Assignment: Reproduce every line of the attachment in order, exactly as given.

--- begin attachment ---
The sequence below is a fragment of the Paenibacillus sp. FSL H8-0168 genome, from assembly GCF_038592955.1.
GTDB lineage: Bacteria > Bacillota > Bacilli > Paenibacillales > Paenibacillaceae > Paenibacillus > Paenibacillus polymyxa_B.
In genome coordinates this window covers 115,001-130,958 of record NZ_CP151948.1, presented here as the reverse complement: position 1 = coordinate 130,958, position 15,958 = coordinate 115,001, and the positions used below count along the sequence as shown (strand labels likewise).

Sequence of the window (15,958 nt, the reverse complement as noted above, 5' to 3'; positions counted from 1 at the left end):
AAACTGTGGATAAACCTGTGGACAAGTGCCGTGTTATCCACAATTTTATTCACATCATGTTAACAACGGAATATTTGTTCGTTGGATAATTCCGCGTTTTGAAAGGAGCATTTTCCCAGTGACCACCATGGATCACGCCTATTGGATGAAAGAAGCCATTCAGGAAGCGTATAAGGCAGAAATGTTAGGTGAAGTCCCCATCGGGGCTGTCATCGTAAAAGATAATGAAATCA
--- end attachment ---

The sequence below is a fragment of the Paenibacillus sp. FSL H8-0168 genome, from assembly GCF_038592955.1.
GTDB lineage: Bacteria > Bacillota > Bacilli > Paenibacillales > Paenibacillaceae > Paenibacillus > Paenibacillus polymyxa_B.
In genome coordinates this window covers 115,001-130,958 of record NZ_CP151948.1, presented here as the reverse complement: position 1 = coordinate 130,958, position 15,958 = coordinate 115,001, and the positions used below count along the sequence as shown (strand labels likewise).

Sequence of the window (15,958 nt, the reverse complement as noted above, 5' to 3'; positions counted from 1 at the left end):
AAACTGTGGATAAACCTGTGGACAAGTGCCGTGTTATCCACAATTTTATTCACATCATGTTAACAACGGAATATTTGTTCGTTGGATAATTCCGCGTTTTGAAAGGAGCATTTTCCCAGTGACCACCATGGATCACGCCTATTGGATGAAAGAAGCCATTCAGGAAGCGTATAAGGCAGAAATGTTAGGTGAAGTCCCCATCGGGGCTGTCATCGTAAAAGATAATGAAATCA